Close to half of the audience of fund selectors assembled in Lisbon believed financial markets underestimate the risk of Greece leaving the eurozone (though at the same time only a quarter thought a Grexit would actually happen.
“If some complacency has come into the market we are probably guilty of it as well,” admitted
Richard Brown, a European equity manager for Henderson. However, all four fund managers attending the event far from fear a Grexit, and would welcome any market turmoil around it.
“I would see that as an opportunity to invest more money into equities we like,” Brown said. He was joined by Louise Kernohan, another European equity manager, but of Aberdeen AM. “We would use the ensuing market volatility to buy companies on the cheap,” she said.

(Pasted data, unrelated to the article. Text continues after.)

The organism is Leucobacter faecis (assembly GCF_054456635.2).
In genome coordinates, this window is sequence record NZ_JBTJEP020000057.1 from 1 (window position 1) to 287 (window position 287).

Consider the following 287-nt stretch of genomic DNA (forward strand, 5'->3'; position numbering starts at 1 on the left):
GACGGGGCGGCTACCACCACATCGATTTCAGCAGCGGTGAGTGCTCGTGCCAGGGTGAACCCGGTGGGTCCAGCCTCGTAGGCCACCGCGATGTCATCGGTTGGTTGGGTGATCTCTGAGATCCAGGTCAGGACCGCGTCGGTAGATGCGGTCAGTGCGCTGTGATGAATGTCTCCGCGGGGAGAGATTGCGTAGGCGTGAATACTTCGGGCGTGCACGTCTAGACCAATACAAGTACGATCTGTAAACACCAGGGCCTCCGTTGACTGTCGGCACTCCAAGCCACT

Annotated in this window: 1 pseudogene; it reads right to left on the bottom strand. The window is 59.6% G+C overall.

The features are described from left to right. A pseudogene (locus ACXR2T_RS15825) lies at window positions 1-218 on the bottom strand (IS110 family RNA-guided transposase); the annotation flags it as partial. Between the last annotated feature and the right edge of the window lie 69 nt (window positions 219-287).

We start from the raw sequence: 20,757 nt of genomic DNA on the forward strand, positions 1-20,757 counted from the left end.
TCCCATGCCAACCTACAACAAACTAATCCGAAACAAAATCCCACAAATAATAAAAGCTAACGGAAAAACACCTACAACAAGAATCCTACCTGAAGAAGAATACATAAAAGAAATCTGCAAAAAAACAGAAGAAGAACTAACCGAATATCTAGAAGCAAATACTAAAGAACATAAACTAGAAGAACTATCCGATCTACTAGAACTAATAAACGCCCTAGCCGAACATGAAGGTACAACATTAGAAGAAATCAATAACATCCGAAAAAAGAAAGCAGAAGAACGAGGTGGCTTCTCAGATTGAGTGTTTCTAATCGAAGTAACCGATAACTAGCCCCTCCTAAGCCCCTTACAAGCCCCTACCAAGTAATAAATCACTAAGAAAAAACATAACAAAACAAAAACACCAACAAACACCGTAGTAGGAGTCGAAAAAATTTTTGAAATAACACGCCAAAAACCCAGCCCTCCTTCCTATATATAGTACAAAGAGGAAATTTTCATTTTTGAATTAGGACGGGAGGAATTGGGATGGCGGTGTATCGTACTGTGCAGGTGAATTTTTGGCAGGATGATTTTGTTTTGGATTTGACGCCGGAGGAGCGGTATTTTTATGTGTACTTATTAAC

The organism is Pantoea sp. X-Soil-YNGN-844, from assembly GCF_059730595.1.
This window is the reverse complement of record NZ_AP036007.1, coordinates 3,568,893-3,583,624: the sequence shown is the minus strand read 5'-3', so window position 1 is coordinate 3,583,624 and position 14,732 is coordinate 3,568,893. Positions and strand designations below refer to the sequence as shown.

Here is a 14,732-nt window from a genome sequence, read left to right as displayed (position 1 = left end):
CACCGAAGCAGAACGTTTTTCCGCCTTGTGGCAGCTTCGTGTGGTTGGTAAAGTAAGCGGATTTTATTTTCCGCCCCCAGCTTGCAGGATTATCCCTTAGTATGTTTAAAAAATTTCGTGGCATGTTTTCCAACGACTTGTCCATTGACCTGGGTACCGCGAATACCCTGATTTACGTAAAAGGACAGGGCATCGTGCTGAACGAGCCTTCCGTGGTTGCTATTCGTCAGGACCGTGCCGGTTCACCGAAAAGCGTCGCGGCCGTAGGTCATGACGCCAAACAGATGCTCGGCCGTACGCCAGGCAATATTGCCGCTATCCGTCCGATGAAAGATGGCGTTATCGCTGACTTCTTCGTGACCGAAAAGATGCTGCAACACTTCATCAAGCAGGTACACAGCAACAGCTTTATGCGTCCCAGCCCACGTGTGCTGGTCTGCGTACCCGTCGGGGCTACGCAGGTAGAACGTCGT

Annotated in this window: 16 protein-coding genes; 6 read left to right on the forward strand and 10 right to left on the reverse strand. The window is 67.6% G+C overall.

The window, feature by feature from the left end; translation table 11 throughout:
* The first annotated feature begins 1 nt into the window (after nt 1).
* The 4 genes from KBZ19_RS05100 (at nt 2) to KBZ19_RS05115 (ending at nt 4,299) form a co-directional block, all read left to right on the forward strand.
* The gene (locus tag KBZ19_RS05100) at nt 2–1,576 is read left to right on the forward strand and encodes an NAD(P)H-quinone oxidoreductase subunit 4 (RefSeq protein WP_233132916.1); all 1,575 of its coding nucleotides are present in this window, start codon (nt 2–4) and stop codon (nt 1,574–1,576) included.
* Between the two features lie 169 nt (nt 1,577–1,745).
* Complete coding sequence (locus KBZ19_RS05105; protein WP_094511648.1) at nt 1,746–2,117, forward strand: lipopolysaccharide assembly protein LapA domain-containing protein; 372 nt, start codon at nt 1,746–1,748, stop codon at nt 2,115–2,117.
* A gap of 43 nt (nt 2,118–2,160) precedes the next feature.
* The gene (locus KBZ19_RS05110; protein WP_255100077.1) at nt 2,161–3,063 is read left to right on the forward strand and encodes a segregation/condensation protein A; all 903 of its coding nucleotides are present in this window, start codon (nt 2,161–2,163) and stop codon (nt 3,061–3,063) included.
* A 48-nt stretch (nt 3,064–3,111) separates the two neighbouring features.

Delegates seemed to agree with the equity managers, as most are not planning to sell equities in case of a Grexit, do many think bonds will be affected (see bar chart below).
Thomas Schäfer, an investment specialist for MFS Investment Management, acknowledged that markets were not currently pricing in a Grexit, despite the market correction of the past
couple of weeks. “But the impact of a Grexit will be very short term and would make the rest of the eurozone more stable,” he said. “I hope Syriza will get their act together, but if you listen to Mr Varoufakis on a daily basis you can get quite sick of him after a while.”
So seemed the majority of the audience, as 61% of them do not
want to give Greece another helping hand (see chart on the right). Considering the Portuguese have gone through significant Trojka-imposed austerity themselves and successfully exited their own bail-out programme a year ago, this shouldn’t come as a surprise though.